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Nussloch revised: high-resolution multi-proxy analyses of syn- and postsedimentary features in a new loess profile at Nussloch (SW Germany)

Martina Gocke1, Eileen Eckmeier2, Ulrich Hambach3, Manfred Löscher4, Lorenz Schwark5, Ludwig Zöller3, Guido Wiesenberg1
1 Agrarökosystemforschung, Universität Bayreuth
2 INRES-Bodenwissenschaften, Universität Bonn
3 Geomorphologie, Universität Bayreuth
4 Max-Reger-Weg 3, 69181 Leimen, Germany
5 Geowissenschaften, Universität Kiel

V 2.4 in Löss und terrestrische Archive

17.09.2012, 17:10-17:30, H8

 

 

The loess-paleosol sequence at Nussloch (SW Germany) has been investigated for several decades, mainly in the four standard profiles P1 – P4, established between 1995 and 2002. In this Weichselian sequence, which comprises mainly the Middle and Upper Pleniglacial, paleovegetation and -climate were studied by various approaches, including e.g. bulk organic carbon (Corg), alkane molecular proxies, partially combined with stable carbon isotope composition (δ13C).

While high resolution sampling is commonly applied for some proxies like e.g. grain size and magnetic susceptibility, other proxies are often measured in lower resolution over loess sequences, especially bulk Corg or molecular proxies. This means that either each loess unit and each paleosol is sampled solely in their middlepart, or samples collected from various depths of the respective unit are pooled prior to analyses. However, this can lead to misinterpretations, as pedogenic features are not necessarily restricted to the (partially very thin) paleosols and can strongly vary within stratigraphic units.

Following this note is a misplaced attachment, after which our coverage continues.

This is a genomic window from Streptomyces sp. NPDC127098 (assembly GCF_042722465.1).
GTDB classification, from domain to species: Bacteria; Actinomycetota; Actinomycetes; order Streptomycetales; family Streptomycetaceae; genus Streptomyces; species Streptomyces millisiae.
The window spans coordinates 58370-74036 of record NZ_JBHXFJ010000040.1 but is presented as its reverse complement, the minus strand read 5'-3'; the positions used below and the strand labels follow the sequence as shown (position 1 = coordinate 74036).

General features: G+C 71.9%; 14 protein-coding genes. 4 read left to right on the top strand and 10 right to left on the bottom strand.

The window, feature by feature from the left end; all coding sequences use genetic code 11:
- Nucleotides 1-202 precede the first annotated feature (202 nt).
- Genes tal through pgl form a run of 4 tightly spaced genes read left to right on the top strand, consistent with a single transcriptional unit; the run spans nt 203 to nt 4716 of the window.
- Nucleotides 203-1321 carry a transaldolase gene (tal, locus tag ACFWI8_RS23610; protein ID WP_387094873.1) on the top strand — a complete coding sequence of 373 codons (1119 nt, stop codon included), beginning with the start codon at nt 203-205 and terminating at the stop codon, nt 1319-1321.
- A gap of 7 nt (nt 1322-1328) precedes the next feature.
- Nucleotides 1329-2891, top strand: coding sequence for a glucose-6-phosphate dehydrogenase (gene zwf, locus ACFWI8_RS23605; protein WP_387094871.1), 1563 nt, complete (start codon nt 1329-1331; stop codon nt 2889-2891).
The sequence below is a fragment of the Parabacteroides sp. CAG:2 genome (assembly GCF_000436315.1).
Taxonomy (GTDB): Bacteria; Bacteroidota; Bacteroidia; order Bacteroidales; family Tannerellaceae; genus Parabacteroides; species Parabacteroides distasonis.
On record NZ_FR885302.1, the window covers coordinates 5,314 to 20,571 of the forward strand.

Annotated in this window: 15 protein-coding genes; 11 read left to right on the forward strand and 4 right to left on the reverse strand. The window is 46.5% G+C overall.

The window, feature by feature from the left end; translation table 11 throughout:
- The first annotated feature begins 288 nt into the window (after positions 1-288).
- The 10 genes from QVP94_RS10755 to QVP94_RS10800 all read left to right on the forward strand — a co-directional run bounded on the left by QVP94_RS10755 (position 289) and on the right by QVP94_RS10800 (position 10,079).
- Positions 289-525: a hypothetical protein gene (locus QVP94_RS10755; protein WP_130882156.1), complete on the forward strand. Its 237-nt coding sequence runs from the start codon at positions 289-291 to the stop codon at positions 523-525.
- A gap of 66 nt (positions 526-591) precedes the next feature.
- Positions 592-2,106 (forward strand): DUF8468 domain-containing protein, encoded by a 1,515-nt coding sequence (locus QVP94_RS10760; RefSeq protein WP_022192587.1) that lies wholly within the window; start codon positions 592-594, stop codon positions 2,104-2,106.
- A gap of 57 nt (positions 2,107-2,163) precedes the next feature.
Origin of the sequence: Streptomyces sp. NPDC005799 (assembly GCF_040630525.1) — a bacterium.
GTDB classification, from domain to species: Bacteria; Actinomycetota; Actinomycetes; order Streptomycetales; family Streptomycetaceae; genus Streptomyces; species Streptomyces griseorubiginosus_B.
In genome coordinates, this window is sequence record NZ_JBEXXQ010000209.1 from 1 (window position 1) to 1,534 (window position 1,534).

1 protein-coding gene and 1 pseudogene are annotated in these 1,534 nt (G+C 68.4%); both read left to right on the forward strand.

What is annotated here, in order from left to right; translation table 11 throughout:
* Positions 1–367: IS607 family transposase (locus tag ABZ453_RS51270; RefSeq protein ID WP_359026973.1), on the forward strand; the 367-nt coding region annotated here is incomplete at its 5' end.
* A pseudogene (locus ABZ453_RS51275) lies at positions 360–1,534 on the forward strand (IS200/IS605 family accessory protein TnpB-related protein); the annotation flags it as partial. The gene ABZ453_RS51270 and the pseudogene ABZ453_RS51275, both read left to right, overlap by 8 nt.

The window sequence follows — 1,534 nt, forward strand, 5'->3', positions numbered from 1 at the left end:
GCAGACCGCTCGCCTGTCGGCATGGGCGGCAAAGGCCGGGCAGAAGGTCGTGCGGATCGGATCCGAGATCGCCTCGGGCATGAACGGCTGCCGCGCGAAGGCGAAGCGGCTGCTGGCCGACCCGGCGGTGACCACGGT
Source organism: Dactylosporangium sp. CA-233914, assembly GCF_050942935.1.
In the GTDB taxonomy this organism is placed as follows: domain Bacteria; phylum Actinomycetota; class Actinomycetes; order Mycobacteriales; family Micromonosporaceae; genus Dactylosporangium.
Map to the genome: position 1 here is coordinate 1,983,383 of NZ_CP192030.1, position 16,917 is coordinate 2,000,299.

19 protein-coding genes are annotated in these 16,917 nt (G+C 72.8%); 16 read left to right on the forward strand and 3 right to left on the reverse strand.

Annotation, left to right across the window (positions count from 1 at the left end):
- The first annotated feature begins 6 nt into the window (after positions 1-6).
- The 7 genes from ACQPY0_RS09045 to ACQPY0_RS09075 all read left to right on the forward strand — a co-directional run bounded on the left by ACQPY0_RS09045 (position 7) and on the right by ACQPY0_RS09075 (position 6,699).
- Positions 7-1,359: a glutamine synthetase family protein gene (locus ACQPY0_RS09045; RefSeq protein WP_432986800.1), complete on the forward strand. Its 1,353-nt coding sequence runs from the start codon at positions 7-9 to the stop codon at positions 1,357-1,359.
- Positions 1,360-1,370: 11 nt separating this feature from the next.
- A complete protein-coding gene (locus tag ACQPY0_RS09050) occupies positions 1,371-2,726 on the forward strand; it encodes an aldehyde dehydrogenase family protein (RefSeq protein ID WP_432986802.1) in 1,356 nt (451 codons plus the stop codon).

High-resolution investigation of such loess-paleosol sequences with respect to organic proxies and related features is important for the following reason: The general presumption of paleoenvironmental studies using organic remains in loess (e.g. bulk Corg, sugars, lipids), is that these originate solely from aboveground biomass of the vegetation prevailing during loess deposition. Recent studies show that a considerable portion of loess organic matter can be attributed to postsedimentary incorporated, root- and rhizomicrobial-derived organic matter.

Therefore, a new profile was prepared ca. 100 m distant from P4 to assess the paleoenvironmental record with a high-resolution multi-proxy approach including the following proxies:

-          magnetic susceptibility

-          VIS spectra and color indices

-          carbonate contents

-          organic carbon contents

-          contents of free extractable lipids and fractions thereof (n-alkanes and fatty acids)

All of these proxies were determined in 10 – 20 cm intervals from top to bottom of the 13.5 m thick loess profile, except for in situ color measurements which were performed with even higher resolution of 1 – 2 cm.

Further, to assess and differentiate root-related features from the original loess organic matter, for the first time abundances of recent and ancient calcified roots (rhizoliths) per square meter were determined to assess their correlation with recent and ancient phases of pedogenesis.

The results clearly show several phases of root development documented in the profile, whereas the root features of the individual phases were not restricted to individual paleosols, but crossed borders between loess and paleosols. This argues for a general recognition of root features in sedimentary context and a proper adjustment of sampling strategies to avoid misinterpretations.

 



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Letzte Änderung 31.07.2012